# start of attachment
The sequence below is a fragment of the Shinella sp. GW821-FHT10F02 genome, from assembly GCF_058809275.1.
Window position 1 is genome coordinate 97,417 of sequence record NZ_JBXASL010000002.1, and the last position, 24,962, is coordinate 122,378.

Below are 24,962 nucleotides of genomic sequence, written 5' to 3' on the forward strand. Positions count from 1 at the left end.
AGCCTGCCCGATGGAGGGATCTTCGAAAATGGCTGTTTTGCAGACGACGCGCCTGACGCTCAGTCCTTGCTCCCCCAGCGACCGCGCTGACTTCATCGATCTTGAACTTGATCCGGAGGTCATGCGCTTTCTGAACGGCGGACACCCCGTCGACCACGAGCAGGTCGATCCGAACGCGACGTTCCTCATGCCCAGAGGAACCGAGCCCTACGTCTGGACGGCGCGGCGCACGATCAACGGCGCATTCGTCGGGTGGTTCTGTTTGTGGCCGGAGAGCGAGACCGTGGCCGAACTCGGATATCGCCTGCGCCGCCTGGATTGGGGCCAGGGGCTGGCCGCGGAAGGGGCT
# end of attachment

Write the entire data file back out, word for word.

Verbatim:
The sequence below is a fragment of the Shinella sp. GW821-FHT10F02 genome, from assembly GCF_058809275.1.
Window position 1 is genome coordinate 97,417 of sequence record NZ_JBXASL010000002.1, and the last position, 24,962, is coordinate 122,378.

Below are 24,962 nucleotides of genomic sequence, written 5' to 3' on the forward strand. Positions count from 1 at the left end.
AGCCTGCCCGATGGAGGGATCTTCGAAAATGGCTGTTTTGCAGACGACGCGCCTGACGCTCAGTCCTTGCTCCCCCAGCGACCGCGCTGACTTCATCGATCTTGAACTTGATCCGGAGGTCATGCGCTTTCTGAACGGCGGACACCCCGTCGACCACGAGCAGGTCGATCCGAACGCGACGTTCCTCATGCCCAGAGGAACCGAGCCCTACGTCTGGACGGCGCGGCGCACGATCAACGGCGCATTCGTCGGGTGGTTCTGTTTGTGGCCGGAGAGCGAGACCGTGGCCGAACTCGGATATCGCCTGCGCCGCCTGGATTGGGGCCAGGGGCTGGCCGCGGAAGGGGCT